While this may sound counter-intuitive, it’s actually quite an efficient method of optimizing your naps. However, this will only work for naps that are at most 20 minutes long. The reason behind all of this is that the boost that coffee offers takes 20 minutes to kick in. The logic behind these caffeine-powered naps is usually to wake up just as the caffeine boost starts to kick in for maximum energy.

Power Napping and Insomnia

If you’re an insomniac, you should skip napping as it has been shown to worsen insomnia. No one with insomnia should take power naps as it will disrupt their sleep at night. If you find yourself experiencing difficulties when trying to fall asleep at night, see if you’ve been napping during the day.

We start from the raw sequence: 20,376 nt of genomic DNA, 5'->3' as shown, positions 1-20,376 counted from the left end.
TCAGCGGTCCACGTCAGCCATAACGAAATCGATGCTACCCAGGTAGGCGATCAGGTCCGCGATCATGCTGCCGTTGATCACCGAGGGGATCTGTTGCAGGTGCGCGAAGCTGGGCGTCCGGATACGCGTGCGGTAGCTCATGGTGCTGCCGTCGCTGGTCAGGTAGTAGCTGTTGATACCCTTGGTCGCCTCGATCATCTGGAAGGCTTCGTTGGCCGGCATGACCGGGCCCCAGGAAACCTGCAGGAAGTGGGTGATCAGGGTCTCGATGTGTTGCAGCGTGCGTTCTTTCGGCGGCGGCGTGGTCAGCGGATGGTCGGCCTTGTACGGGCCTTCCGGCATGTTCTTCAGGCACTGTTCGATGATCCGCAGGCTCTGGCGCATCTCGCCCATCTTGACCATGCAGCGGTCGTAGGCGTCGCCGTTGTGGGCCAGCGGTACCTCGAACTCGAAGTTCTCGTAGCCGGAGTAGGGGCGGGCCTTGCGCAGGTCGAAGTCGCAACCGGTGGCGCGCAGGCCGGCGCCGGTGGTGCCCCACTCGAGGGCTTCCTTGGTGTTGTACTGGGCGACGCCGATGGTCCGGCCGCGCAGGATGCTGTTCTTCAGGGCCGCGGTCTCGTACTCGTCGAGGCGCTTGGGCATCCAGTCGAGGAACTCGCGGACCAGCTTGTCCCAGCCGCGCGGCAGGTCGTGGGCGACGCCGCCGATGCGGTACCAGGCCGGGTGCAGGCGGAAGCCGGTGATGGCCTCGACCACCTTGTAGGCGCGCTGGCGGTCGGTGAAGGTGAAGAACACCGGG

Keep in mind that quality of sleep is just as important as its quantity, if not even more important. If you’re not getting good sleep at night even though you sleep for 8+ hours, you probably won’t be getting it when you nap.

This also applies for those who suffer from sleep apnea, be it untreated or undiagnosed. The reason behind this is that those who suffer from sleep apnea tend to have their sleep as well as their naps constantly interrupted which negates all the benefits of power naps altogether. So it’s best to avoid napping if you suffer from either sleep apnea or insomnia.


  • https://www.ncbi.nlm.nih.gov/pubmed/10607214
  • https://www.ncbi.nlm.nih.gov/pmc/articles/PMC2603066/
  • https://news.harvard.edu/gazette/story/2007/02/sleeping-your-way-to-heart-health/